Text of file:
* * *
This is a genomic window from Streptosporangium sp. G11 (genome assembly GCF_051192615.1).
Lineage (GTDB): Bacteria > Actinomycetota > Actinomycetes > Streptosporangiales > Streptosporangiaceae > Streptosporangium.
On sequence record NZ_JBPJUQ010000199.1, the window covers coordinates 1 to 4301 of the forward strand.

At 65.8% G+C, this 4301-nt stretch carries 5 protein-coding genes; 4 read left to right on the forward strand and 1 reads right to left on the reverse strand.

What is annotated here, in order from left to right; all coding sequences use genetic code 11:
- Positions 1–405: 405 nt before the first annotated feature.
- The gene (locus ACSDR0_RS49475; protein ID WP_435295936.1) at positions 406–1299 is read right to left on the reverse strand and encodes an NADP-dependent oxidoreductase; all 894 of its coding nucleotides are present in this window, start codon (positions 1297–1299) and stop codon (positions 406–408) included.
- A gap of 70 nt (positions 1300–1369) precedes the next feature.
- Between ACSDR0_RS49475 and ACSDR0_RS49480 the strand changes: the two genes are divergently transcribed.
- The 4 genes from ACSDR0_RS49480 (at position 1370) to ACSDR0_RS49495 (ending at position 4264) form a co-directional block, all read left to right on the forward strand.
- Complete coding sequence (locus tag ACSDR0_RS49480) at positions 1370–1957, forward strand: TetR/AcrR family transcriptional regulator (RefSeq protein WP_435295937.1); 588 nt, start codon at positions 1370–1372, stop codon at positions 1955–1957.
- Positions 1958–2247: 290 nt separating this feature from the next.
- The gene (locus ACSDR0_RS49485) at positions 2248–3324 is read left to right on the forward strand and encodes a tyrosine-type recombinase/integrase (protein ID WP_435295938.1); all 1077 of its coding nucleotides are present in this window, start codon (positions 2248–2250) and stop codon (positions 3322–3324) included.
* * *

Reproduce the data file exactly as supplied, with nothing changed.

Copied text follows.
This is a genomic window from Streptosporangium sp. G11 (genome assembly GCF_051192615.1).
Lineage (GTDB): Bacteria > Actinomycetota > Actinomycetes > Streptosporangiales > Streptosporangiaceae > Streptosporangium.
On sequence record NZ_JBPJUQ010000199.1, the window covers coordinates 1 to 4301 of the forward strand.

At 65.8% G+C, this 4301-nt stretch carries 5 protein-coding genes; 4 read left to right on the forward strand and 1 reads right to left on the reverse strand.

What is annotated here, in order from left to right; all coding sequences use genetic code 11:
- Positions 1–405: 405 nt before the first annotated feature.
- The gene (locus ACSDR0_RS49475; protein ID WP_435295936.1) at positions 406–1299 is read right to left on the reverse strand and encodes an NADP-dependent oxidoreductase; all 894 of its coding nucleotides are present in this window, start codon (positions 1297–1299) and stop codon (positions 406–408) included.
- A gap of 70 nt (positions 1300–1369) precedes the next feature.
- Between ACSDR0_RS49475 and ACSDR0_RS49480 the strand changes: the two genes are divergently transcribed.
- The 4 genes from ACSDR0_RS49480 (at position 1370) to ACSDR0_RS49495 (ending at position 4264) form a co-directional block, all read left to right on the forward strand.
- Complete coding sequence (locus tag ACSDR0_RS49480) at positions 1370–1957, forward strand: TetR/AcrR family transcriptional regulator (RefSeq protein WP_435295937.1); 588 nt, start codon at positions 1370–1372, stop codon at positions 1955–1957.
- Positions 1958–2247: 290 nt separating this feature from the next.
- The gene (locus ACSDR0_RS49485) at positions 2248–3324 is read left to right on the forward strand and encodes a tyrosine-type recombinase/integrase (protein ID WP_435295938.1); all 1077 of its coding nucleotides are present in this window, start codon (positions 2248–2250) and stop codon (positions 3322–3324) included.